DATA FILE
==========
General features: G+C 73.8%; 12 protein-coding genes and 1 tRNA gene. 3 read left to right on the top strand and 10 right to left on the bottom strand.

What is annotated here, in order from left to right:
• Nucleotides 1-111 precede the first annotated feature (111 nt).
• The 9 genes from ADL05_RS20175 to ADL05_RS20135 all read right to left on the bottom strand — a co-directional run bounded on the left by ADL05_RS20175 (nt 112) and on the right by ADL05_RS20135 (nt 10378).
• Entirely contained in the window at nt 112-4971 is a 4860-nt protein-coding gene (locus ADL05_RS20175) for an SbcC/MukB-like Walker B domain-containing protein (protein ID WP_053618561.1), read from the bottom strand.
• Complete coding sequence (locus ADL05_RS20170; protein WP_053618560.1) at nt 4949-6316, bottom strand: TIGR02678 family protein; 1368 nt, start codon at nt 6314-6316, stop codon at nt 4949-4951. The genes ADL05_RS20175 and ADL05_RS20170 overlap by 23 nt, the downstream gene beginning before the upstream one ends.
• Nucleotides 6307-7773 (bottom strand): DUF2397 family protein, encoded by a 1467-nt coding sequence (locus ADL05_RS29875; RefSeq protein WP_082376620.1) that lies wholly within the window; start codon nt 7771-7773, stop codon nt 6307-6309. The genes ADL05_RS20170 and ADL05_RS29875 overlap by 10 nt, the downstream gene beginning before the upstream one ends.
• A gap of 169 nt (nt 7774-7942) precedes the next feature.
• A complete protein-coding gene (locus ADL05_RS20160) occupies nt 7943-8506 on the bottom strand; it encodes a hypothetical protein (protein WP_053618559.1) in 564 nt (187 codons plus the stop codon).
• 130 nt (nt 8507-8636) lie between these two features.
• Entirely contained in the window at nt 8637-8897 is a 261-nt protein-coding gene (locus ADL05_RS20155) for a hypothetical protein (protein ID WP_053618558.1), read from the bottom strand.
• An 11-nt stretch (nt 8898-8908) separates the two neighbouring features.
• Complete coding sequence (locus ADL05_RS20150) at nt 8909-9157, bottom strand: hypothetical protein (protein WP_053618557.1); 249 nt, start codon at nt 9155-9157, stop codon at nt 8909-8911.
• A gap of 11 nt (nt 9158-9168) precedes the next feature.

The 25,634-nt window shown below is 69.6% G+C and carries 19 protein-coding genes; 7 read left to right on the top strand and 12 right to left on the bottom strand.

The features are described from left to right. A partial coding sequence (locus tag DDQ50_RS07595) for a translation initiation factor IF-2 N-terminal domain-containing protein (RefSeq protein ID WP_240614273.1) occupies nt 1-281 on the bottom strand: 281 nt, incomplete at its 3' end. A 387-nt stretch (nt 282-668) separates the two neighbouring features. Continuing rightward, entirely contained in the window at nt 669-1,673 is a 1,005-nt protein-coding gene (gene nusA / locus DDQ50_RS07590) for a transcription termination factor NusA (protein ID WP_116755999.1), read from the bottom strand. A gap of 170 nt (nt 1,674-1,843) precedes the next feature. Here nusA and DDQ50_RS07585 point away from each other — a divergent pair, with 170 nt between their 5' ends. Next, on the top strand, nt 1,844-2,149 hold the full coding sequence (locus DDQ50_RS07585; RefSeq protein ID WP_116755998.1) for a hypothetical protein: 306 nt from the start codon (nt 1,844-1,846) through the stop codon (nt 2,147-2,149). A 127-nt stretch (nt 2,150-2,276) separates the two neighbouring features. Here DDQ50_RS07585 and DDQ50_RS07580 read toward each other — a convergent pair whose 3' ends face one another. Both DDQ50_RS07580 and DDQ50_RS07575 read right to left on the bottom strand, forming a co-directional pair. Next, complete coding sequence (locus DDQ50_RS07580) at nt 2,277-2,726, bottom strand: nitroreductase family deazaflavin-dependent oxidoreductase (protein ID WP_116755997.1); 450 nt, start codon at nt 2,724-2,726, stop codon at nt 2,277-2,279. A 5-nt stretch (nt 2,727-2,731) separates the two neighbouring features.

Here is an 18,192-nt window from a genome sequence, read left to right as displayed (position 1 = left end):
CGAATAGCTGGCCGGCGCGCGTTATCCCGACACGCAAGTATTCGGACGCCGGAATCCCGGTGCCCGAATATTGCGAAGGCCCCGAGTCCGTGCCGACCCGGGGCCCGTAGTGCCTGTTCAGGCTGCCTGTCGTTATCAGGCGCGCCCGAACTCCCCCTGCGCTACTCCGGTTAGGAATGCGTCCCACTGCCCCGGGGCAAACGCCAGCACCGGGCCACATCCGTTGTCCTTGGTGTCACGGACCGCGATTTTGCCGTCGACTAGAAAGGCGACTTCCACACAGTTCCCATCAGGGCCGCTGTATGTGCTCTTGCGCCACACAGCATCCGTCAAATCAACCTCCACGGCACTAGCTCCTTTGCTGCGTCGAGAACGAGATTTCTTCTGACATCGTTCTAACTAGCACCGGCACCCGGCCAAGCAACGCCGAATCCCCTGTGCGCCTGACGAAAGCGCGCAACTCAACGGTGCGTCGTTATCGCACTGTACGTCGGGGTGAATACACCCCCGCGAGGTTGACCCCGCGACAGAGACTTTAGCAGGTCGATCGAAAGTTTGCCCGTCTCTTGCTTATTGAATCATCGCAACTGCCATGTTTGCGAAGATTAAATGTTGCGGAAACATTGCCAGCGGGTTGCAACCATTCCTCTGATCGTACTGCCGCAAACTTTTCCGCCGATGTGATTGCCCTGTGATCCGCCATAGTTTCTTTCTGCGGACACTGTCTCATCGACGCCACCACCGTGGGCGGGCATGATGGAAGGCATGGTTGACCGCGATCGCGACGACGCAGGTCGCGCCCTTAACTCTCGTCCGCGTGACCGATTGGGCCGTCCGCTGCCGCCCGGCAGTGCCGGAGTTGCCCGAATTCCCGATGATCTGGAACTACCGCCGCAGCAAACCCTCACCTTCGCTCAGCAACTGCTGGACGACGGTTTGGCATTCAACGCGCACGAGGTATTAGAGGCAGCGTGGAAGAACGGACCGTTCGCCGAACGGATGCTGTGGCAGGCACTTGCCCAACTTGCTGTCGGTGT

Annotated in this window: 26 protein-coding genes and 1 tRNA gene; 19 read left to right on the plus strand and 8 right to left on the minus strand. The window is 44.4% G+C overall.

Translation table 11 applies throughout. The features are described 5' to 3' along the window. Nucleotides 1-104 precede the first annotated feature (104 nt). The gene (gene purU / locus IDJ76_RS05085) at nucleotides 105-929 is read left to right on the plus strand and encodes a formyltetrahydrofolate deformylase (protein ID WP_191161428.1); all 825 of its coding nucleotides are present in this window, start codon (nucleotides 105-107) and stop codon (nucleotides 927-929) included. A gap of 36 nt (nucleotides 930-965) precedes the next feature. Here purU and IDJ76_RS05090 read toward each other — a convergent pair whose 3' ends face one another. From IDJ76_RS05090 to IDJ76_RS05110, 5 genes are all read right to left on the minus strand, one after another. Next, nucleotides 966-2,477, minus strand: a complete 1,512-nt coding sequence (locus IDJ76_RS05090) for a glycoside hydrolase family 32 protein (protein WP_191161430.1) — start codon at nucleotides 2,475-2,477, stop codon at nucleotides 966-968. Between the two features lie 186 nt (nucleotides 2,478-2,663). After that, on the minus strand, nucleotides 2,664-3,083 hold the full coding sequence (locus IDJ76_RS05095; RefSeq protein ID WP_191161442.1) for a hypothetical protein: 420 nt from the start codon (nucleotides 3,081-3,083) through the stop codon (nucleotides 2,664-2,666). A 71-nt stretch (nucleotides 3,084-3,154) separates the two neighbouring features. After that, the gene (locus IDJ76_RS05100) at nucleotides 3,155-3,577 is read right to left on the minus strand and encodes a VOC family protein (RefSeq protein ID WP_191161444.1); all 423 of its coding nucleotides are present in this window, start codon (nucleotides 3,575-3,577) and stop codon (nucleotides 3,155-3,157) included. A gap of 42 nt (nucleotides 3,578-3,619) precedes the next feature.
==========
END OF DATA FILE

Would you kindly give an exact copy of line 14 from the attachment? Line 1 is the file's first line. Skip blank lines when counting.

• A gap of 11 nt (nt 9158-9168) precedes the next feature.